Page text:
Republican Rep. Jim Jordan’s attempt to become the next speaker of the House of Representatives seems to have come to a screeching halt, as it appears that he faces sizable opposition from within his own party.
Sources close to Jordan announced on Thursday that he will not hold a third round of ballot voting after 20 Republicans voted against him in the first round and 22 opposed him in the second ballot earlier this week. But Jordan reversed course later that day, announcing that he would hold a third ballot after all, despite no change in opposition numbers.
The Ohio Republican had wanted to back a plan to temporarily give speakership powers to Rep. Patrick McHenry (R-North Carolina), who is currently acting as speaker pro tempore following former speaker of the House Rep. Kevin McCarthy’s (R-California) ouster earlier this month. It’s unclear whether such a move would be legal, even if done in a bipartisan manner. However, after meeting with members of the Republican conference on Thursday, it was clear that McHenry didn’t have the votes needed.
Jordan, whose right-wing views and deep fealty to former President Donald Trump were already problematic for a number of Republicans in the House, employed a flawed strategy to win the support of wayward members of the conference, commentators have pointed out.
Shortly after Jordan was selected as the party’s official nominee for speaker, it was reported that his plan for winning support from Republicans who didn’t back him was to hold votes in the House and figure out who among the conference voted against him. At that point, a pressure campaign against those detractors would begin.
“[The Jordan camp’s] strategy is simple: Smoke out the holdouts in a public floor vote and put them in a political pressure cooker,” Politico’s Playbook reporters wrote over the weekend.
The strategy extended to the holdouts’ constituents, as Jordan’s backers took to radio programs and social media to encourage voters to call their representatives’ offices in order to push them into backing Jordan.
But the strategy appears to have backfired in a major way, as the pressure campaign resulted in constituents threatening lawmakers.
In one instance, a Republican lawmaker, Rep. Mariannette Miller-Meeks of Iowa, said that her office received “credible death threats” as a result of the Jordan camp’s methods. Miller-Meeks had supported Jordan in the first ballot but switched her vote in the second round, which took place on Wednesday.
After doing so, she said in a statement, she received “a barrage of threatening calls,” including multiple in which she was issued death threats. As a result, she became more resolved to oppose Jordan for speaker.
“One thing I cannot stomach, or support is a bully,” Miller-Meeks said, adding that she “will not bend” to the bullying by Jordan and his supporters.
Other Republicans who have been pushed to support Jordan by constituents have voiced similar concerns, noting that the pressure campaign has also extended to their family members. One House GOP member said that his spouse was on the receiving end of multiple anonymous messages telling her “your husband better support Jim Jordan,” for example.
It’s clear that Jordan was aware that his initial strategy was backfiring before he announced that he wouldn’t pursue the speakership. Jordan made a number of direct calls to Republican lawmakers’ offices in order to clean up the messes made by his campaign team, and posted at least two messages to social media claiming that he didn’t support the tactics that were being used.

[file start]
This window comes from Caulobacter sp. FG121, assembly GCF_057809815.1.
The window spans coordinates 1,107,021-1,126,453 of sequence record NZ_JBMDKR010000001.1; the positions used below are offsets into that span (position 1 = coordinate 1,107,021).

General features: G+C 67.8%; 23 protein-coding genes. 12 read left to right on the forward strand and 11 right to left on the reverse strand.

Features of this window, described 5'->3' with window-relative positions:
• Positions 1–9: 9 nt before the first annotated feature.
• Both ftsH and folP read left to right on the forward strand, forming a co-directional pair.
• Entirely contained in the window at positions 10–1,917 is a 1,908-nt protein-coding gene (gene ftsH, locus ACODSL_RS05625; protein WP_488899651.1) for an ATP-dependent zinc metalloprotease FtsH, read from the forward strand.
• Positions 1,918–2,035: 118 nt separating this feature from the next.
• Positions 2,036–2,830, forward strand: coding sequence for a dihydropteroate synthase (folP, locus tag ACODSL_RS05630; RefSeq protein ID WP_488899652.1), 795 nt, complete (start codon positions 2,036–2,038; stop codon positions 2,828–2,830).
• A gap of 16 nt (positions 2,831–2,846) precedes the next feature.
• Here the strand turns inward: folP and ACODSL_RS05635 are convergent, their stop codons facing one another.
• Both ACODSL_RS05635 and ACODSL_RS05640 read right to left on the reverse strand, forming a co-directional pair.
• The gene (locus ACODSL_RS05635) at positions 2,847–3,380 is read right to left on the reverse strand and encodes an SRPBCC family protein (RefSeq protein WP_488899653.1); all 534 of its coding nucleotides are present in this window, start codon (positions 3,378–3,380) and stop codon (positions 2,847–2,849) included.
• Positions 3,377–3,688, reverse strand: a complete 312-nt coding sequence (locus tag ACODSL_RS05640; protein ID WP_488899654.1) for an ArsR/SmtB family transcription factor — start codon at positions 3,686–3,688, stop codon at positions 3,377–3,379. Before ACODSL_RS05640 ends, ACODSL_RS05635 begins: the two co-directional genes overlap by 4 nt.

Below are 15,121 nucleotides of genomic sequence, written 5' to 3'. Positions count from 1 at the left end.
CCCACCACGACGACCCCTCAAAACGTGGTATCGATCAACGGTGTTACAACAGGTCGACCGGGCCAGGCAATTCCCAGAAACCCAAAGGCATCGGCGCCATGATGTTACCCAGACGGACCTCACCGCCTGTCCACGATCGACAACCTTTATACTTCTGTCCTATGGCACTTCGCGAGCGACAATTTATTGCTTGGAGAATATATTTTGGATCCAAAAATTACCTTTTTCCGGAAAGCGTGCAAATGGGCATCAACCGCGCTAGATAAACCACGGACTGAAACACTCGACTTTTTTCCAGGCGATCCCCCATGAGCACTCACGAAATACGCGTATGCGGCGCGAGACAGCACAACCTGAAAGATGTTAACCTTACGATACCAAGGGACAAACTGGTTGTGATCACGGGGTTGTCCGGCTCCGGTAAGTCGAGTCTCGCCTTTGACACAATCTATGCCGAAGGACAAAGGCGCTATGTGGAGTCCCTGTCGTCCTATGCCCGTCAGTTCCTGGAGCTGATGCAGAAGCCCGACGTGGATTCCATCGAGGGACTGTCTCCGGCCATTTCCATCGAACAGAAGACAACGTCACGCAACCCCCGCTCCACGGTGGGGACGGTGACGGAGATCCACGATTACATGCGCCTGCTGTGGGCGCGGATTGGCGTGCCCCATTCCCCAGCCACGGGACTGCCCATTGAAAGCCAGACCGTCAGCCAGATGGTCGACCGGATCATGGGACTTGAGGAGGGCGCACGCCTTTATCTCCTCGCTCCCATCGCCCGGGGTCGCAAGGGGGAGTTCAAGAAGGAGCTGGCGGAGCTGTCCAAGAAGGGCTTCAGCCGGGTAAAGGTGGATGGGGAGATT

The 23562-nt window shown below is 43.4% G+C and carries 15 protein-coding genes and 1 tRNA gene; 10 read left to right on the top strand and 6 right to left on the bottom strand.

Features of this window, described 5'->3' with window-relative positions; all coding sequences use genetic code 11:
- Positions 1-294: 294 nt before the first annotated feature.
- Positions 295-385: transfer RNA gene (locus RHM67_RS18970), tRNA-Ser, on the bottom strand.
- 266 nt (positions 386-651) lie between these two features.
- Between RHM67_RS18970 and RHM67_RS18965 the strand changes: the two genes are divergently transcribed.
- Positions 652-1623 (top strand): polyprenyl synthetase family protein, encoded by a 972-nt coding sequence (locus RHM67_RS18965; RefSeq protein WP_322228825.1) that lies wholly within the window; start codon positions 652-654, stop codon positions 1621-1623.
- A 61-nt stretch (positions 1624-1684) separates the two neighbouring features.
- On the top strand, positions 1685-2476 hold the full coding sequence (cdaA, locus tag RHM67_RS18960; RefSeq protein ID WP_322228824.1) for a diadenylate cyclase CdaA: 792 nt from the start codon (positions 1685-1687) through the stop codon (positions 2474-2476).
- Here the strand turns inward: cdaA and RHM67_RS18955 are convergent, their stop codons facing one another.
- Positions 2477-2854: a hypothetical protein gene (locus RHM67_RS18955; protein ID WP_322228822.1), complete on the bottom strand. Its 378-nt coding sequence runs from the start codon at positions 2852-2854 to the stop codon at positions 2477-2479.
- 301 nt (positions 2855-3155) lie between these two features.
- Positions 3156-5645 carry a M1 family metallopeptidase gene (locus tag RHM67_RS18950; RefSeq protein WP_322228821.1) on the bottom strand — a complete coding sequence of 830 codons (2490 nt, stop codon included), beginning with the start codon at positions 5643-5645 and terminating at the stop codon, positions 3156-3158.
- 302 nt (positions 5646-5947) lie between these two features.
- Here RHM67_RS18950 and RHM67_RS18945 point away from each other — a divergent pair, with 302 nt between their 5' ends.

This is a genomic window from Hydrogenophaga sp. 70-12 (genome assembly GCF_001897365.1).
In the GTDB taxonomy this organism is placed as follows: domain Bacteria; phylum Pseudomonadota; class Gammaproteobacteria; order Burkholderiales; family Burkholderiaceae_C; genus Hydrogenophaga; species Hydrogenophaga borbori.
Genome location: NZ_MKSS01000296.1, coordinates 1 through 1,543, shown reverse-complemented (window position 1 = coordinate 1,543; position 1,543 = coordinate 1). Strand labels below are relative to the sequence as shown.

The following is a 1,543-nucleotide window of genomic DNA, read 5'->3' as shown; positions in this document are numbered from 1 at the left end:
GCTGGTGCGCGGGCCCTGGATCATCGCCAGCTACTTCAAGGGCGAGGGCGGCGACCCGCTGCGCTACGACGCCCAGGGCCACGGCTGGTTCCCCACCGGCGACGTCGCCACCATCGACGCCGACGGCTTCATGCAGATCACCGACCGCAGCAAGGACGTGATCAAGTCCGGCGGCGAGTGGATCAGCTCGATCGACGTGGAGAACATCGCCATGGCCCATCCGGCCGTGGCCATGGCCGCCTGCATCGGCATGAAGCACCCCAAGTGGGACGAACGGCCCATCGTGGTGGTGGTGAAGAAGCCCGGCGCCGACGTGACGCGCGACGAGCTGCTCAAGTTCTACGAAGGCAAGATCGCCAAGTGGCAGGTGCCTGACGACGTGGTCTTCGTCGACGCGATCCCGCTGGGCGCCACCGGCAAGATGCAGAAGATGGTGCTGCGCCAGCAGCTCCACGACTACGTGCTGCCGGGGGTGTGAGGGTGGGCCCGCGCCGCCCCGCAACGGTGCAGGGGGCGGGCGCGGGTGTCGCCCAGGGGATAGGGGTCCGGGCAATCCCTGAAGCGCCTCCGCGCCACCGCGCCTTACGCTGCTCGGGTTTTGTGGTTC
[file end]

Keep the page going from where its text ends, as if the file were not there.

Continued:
“We must stop attacking each other and come together,” Jordan wrote on X on Tuesday.
“No American should accost another for their beliefs,” he said in a post on Wednesday. “We condemn all threats against our colleagues and it is imperative that we come together.”
“Stop. It’s abhorrent,” he added — a command that could be directed to both his team and to his grassroots supporters who have been threatening other Republicans.
Before his announcement on Thursday, dozens of Republicans indicated that they were committed to opposing Jordan’s candidacy for speaker, The Washington Post reported.
The violent rhetoric used by Jordan’s supporters comes as the far right — particularly ardent supporters of Trump — is increasingly accepting the use of violence as means to a political end.
Polling last year demonstrated that a large swath of voters — equal to around 15 million Americans — would support the use of violence in order to get the former president back into the White House. Other examples of violent rhetoric in support of Trump or his policies abound, as Henry A. Giroux, a member of Truthout’s board of directors and the McMaster University Chair for Scholarship in the Public Interest in the English and Cultural Studies Department, noted in an op-ed last month.
According to Giroux:
Trump’s lies cannot be separated from the language of violence and its ongoing attempts to instill fear, promote threats against alleged opponents and inspire violence from his MAGA followers. His lies are inseparable from the creation of a language that promotes a lethal formative culture that wallows in the blood of those viewed as disposable, and that produces deranged anger and unchecked despair.
“Members of the Republican Party and other MAGA followers have become more willing to accept violence in the service of political power,” Giroux added, noting that “they are also willing to normalize mass shootings in the name of gun rights, accept the incorporation of extremist groups into the highest levels of power and normalize the use of violence to obtain political power regardless of the cost.”
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